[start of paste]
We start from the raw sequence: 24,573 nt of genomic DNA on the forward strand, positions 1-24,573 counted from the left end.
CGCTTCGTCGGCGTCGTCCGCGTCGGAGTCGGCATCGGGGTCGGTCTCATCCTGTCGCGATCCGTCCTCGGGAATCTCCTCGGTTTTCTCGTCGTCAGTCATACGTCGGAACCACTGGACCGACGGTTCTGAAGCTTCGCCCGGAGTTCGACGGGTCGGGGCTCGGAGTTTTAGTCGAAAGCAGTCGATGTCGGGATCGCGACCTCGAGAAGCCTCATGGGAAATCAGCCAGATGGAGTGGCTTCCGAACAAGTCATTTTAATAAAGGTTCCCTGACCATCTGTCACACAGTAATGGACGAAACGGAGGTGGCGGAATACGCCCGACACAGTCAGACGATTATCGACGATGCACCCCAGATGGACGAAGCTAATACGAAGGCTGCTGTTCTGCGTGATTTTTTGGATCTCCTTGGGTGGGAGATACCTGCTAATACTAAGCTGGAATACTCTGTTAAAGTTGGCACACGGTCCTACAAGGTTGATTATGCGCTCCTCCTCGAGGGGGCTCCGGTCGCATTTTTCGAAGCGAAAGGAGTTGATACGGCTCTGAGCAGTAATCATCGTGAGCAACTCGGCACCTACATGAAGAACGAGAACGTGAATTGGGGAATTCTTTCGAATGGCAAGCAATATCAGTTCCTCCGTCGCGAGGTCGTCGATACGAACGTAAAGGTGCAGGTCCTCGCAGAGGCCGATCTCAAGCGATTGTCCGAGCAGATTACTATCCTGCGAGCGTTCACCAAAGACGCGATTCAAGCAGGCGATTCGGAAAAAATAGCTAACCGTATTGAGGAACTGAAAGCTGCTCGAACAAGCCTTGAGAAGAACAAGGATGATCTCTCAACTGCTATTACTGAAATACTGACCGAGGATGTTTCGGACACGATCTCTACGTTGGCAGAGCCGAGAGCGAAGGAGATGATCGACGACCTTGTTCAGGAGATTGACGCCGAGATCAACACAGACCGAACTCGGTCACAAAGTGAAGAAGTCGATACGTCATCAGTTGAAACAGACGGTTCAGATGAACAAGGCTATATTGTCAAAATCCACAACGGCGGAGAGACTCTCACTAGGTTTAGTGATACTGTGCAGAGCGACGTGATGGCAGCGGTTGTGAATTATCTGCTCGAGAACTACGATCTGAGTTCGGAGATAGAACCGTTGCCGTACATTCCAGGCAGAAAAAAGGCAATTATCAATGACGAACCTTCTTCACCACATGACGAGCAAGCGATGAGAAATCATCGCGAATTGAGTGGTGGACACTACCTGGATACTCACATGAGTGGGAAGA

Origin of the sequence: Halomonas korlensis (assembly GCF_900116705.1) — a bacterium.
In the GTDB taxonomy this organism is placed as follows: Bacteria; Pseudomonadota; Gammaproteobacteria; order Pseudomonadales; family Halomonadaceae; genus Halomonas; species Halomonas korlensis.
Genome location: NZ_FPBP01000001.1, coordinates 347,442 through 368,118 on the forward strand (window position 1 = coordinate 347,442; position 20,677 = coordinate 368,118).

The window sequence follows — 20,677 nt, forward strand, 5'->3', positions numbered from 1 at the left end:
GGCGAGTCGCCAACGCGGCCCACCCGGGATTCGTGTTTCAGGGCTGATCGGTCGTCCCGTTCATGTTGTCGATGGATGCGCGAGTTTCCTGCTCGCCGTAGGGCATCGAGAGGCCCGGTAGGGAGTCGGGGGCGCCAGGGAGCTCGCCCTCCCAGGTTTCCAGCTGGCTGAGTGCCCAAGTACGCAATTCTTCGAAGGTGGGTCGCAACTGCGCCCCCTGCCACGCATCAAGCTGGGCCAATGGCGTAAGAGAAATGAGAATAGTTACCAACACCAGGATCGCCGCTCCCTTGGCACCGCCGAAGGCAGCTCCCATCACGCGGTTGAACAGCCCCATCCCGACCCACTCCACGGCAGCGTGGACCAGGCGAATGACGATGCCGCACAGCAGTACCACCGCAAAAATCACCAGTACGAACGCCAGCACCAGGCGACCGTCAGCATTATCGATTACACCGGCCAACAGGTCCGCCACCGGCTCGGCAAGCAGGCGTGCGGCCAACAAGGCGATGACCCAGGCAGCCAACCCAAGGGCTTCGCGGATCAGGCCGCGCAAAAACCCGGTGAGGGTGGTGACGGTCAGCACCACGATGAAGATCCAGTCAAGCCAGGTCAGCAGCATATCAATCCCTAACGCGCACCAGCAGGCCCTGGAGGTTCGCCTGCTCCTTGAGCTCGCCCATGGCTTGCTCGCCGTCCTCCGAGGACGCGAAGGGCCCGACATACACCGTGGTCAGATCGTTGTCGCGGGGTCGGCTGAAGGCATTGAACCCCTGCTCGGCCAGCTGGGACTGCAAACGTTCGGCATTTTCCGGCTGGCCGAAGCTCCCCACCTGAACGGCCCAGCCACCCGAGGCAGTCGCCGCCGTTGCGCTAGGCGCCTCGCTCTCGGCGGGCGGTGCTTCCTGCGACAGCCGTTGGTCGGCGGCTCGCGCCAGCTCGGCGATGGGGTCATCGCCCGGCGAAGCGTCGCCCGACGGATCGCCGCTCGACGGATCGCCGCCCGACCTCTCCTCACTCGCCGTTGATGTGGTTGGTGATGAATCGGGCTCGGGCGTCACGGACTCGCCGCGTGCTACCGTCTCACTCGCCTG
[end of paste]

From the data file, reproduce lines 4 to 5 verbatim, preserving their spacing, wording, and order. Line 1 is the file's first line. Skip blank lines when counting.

In the GTDB taxonomy this organism is placed as follows: Bacteria; Pseudomonadota; Gammaproteobacteria; order Pseudomonadales; family Halomonadaceae; genus Halomonas; species Halomonas korlensis.
Genome location: NZ_FPBP01000001.1, coordinates 347,442 through 368,118 on the forward strand (window position 1 = coordinate 347,442; position 20,677 = coordinate 368,118).